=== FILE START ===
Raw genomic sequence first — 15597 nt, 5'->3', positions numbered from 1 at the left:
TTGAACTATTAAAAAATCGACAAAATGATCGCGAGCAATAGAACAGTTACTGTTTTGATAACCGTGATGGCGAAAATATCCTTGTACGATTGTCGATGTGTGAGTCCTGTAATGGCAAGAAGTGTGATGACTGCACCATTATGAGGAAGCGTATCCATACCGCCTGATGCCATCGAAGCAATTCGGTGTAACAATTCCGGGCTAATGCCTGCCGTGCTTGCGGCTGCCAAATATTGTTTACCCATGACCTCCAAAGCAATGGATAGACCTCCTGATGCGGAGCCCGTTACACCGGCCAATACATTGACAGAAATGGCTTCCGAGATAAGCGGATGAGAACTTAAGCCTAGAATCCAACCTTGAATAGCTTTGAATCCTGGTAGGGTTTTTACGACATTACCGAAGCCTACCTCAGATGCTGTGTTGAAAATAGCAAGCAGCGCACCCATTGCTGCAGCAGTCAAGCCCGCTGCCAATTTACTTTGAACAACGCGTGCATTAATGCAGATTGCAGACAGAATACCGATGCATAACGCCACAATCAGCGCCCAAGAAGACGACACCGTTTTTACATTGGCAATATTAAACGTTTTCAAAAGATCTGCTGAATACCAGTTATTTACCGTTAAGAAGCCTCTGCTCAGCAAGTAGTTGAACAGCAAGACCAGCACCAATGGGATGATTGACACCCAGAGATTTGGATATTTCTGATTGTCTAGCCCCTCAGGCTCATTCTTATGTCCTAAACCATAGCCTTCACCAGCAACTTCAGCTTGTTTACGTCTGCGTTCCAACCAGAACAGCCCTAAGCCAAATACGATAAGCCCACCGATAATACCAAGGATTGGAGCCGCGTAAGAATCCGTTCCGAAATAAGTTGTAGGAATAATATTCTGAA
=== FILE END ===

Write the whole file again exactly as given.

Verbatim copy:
Raw genomic sequence first — 15597 nt, 5'->3', positions numbered from 1 at the left:
TTGAACTATTAAAAAATCGACAAAATGATCGCGAGCAATAGAACAGTTACTGTTTTGATAACCGTGATGGCGAAAATATCCTTGTACGATTGTCGATGTGTGAGTCCTGTAATGGCAAGAAGTGTGATGACTGCACCATTATGAGGAAGCGTATCCATACCGCCTGATGCCATCGAAGCAATTCGGTGTAACAATTCCGGGCTAATGCCTGCCGTGCTTGCGGCTGCCAAATATTGTTTACCCATGACCTCCAAAGCAATGGATAGACCTCCTGATGCGGAGCCCGTTACACCGGCCAATACATTGACAGAAATGGCTTCCGAGATAAGCGGATGAGAACTTAAGCCTAGAATCCAACCTTGAATAGCTTTGAATCCTGGTAGGGTTTTTACGACATTACCGAAGCCTACCTCAGATGCTGTGTTGAAAATAGCAAGCAGCGCACCCATTGCTGCAGCAGTCAAGCCCGCTGCCAATTTACTTTGAACAACGCGTGCATTAATGCAGATTGCAGACAGAATACCGATGCATAACGCCACAATCAGCGCCCAAGAAGACGACACCGTTTTTACATTGGCAATATTAAACGTTTTCAAAAGATCTGCTGAATACCAGTTATTTACCGTTAAGAAGCCTCTGCTCAGCAAGTAGTTGAACAGCAAGACCAGCACCAATGGGATGATTGACACCCAGAGATTTGGATATTTCTGATTGTCTAGCCCCTCAGGCTCATTCTTATGTCCTAAACCATAGCCTTCACCAGCAACTTCAGCTTGTTTACGTCTGCGTTCCAACCAGAACAGCCCTAAGCCAAATACGATAAGCCCACCGATAATACCAAGGATTGGAGCCGCGTAAGAATCCGTTCCGAAATAAGTTGTAGGAATAATATTCTGAA